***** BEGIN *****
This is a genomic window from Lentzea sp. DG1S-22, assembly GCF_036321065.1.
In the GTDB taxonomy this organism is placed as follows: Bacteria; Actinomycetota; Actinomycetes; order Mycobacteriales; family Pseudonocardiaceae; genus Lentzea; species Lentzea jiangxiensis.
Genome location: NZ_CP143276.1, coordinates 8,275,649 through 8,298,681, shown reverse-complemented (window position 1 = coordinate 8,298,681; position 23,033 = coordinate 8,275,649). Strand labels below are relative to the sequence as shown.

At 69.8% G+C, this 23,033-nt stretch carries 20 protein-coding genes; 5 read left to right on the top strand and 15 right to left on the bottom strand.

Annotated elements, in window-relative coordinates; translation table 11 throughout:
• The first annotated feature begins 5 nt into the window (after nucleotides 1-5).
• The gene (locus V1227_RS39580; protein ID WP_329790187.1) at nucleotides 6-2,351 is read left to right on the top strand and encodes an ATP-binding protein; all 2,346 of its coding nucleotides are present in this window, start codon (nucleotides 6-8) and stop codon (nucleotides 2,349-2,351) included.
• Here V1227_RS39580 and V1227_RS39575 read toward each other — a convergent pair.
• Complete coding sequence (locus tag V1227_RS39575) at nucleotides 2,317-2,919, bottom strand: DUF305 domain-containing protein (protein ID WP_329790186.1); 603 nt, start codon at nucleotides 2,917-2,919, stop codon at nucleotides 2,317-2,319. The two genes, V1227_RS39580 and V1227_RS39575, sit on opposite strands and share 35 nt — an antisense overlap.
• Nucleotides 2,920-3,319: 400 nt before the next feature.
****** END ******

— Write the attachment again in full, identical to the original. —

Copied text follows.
This is a genomic window from Lentzea sp. DG1S-22, assembly GCF_036321065.1.
In the GTDB taxonomy this organism is placed as follows: Bacteria; Actinomycetota; Actinomycetes; order Mycobacteriales; family Pseudonocardiaceae; genus Lentzea; species Lentzea jiangxiensis.
Genome location: NZ_CP143276.1, coordinates 8,275,649 through 8,298,681, shown reverse-complemented (window position 1 = coordinate 8,298,681; position 23,033 = coordinate 8,275,649). Strand labels below are relative to the sequence as shown.

At 69.8% G+C, this 23,033-nt stretch carries 20 protein-coding genes; 5 read left to right on the top strand and 15 right to left on the bottom strand.

Annotated elements, in window-relative coordinates; translation table 11 throughout:
• The first annotated feature begins 5 nt into the window (after nucleotides 1-5).
• The gene (locus V1227_RS39580; protein ID WP_329790187.1) at nucleotides 6-2,351 is read left to right on the top strand and encodes an ATP-binding protein; all 2,346 of its coding nucleotides are present in this window, start codon (nucleotides 6-8) and stop codon (nucleotides 2,349-2,351) included.
• Here V1227_RS39580 and V1227_RS39575 read toward each other — a convergent pair.
• Complete coding sequence (locus tag V1227_RS39575) at nucleotides 2,317-2,919, bottom strand: DUF305 domain-containing protein (protein ID WP_329790186.1); 603 nt, start codon at nucleotides 2,917-2,919, stop codon at nucleotides 2,317-2,319. The two genes, V1227_RS39580 and V1227_RS39575, sit on opposite strands and share 35 nt — an antisense overlap.
• Nucleotides 2,920-3,319: 400 nt before the next feature.